See all glossary terms# Dot Product

The dot product of two vectors is a measure of the similarity between two vectors. It can also be conceptualized as a measure of how much one vector *reinforces* the other.
Imagine an airport moving walkway going in one direction at a speed of 5 km/h. If you walk on the treadmill in the same direction at a speed of 3 km/h, you're moving at 8 km/h relative to the ground. Your vector and the moving walkway's vector are reinforcing each other, because they're going in the same direction.
But if you walk in the opposite direction at 3 km/h, you're moving at 2 km/h relative to the ground: the two vectors are opposing each other. Now, let's say that you walk perpendicular to the moving walkway; then, you and the walkway have completely independent motion, and you don't influence each other at all.
The dot product is a measure of *how much* two vectors reinforce each other. If it is positive, it means the two vectors are relatively similar. If it is negative, it means they are relatively dissimilar. If the vectors are perpendicular, the dot product is zero.
In mathematical terms, the dot product is the product of the lengths of the two vectors multiplied by the cosine of the angle between them.
In games, we most often use the dot product to:
When the two vectors are normalized (when their length is 1), their dot product is equal to the cosine of the angle between them (because the product of their lengths is also 1). It's useful because the cosine of an angle is a value ranging from -1 to 1.
When the vectors are not normalized, the dot product is still a measure of similarity, but it cannot directly be compared to a cosine value.
Negative dot product Positive dot product Examples of dot product between vectors of different lengths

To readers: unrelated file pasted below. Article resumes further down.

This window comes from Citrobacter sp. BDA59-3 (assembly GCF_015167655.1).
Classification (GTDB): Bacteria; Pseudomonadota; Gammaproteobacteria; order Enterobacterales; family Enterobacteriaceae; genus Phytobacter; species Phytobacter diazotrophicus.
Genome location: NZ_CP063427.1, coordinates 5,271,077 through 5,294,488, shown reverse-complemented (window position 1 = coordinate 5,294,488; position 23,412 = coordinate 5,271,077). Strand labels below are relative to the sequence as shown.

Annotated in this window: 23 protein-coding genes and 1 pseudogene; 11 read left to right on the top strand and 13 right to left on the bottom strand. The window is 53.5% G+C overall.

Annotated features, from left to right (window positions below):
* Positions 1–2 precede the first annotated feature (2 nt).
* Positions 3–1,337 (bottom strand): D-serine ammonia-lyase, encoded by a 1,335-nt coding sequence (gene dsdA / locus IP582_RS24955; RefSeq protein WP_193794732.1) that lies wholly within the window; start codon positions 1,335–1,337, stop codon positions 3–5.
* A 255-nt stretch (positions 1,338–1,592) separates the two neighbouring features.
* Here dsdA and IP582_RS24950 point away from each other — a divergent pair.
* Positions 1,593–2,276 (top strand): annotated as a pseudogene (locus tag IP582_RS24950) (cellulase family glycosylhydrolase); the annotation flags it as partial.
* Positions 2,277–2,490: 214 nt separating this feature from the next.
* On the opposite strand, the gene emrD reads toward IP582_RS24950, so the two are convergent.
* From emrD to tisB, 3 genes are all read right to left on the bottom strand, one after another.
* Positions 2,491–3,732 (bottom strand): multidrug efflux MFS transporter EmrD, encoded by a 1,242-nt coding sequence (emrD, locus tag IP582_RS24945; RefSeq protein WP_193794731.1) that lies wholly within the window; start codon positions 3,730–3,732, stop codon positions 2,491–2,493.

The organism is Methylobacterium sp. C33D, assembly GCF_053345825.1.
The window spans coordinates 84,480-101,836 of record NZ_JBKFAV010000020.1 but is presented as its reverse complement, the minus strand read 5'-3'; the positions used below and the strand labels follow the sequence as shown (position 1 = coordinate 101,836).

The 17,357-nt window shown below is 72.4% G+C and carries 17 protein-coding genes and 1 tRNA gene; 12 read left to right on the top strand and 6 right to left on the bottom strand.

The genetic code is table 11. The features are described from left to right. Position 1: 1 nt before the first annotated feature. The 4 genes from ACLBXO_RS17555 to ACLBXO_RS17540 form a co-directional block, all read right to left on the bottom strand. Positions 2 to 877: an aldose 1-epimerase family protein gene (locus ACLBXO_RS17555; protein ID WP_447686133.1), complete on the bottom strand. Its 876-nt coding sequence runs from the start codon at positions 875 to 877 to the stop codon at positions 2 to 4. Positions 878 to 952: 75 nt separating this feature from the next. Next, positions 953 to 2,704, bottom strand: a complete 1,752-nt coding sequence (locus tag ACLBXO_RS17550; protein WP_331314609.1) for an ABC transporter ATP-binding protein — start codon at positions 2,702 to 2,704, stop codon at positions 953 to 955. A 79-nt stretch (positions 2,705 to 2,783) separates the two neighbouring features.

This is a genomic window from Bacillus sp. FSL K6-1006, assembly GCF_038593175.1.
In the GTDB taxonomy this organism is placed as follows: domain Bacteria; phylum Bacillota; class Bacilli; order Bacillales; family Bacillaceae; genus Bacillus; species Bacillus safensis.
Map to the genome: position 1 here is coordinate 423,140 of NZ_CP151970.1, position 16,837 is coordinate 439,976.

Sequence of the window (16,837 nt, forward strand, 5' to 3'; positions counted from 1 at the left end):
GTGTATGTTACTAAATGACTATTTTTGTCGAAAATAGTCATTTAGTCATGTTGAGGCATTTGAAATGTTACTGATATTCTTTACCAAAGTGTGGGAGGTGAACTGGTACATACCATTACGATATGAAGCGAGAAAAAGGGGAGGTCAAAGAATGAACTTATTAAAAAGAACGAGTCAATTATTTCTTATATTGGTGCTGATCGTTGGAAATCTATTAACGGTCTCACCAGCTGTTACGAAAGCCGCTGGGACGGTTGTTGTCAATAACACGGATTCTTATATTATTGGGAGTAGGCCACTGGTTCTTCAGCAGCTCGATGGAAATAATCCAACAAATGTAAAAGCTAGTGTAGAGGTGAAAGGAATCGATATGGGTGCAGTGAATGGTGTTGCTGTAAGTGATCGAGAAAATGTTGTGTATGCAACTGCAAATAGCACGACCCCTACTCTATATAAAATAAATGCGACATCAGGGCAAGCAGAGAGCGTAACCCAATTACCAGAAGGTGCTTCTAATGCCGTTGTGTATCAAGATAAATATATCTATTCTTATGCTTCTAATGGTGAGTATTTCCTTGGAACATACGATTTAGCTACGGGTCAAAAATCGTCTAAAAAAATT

You can use this to calculate line of sight, to know if two characters are facing each other, and more. The following example comes from M4 in Learn 3D Gamedev From Zero and uses the dot product to give a mob a cone of vision.
The dot product is also used for visual flourish. For example, when shading, you can use it to calculate if each pixel on the surface of a 3D model faces towards or away from a light source. It's also used for rim light effects, where you brighten parts of a 3D surface that are perpendicular or face away from the camera direction.

- Find the angle between two vectors.
- Know if they face the same direction or the opposite direction.

NOTE:In other words, if you're using normalized vectors, the dot product and the cosine of the angle between them are the same thing.

```
class_name Mob
## The player character
@export var player: Node3D
## The range at which the mob can see the player
@export var vision_range := 7.0
## The angle of the mob's vision cone
@export_range(0.0, 360.0, 0.1, "radians_as_degrees") var vision_angle := PI / 4.0:
set = set_vision_angle
var _cos_max_angle_of_vision := 0.0
func set_vision_angle(value: float) -> void:
vision_angle = value
_cos_max_angle_of_vision = cos(value)
func _ready():
# ensure the setter has run and _cos_max_angle_of_vision is set
vision_angle = vision_angle
func _physics_process(delta):
var distance := global_position.distance_to(player.global_position)
if distance > vision_range:
return
var direction := global_position.direction_to(player.global_position)
var dot_product := global_basis.z.dot(direction)
var player_is_in_vision_cone := dot > cos_max_angle_of_vision
if player_is_in_vision_cone:
# ... do something about it
```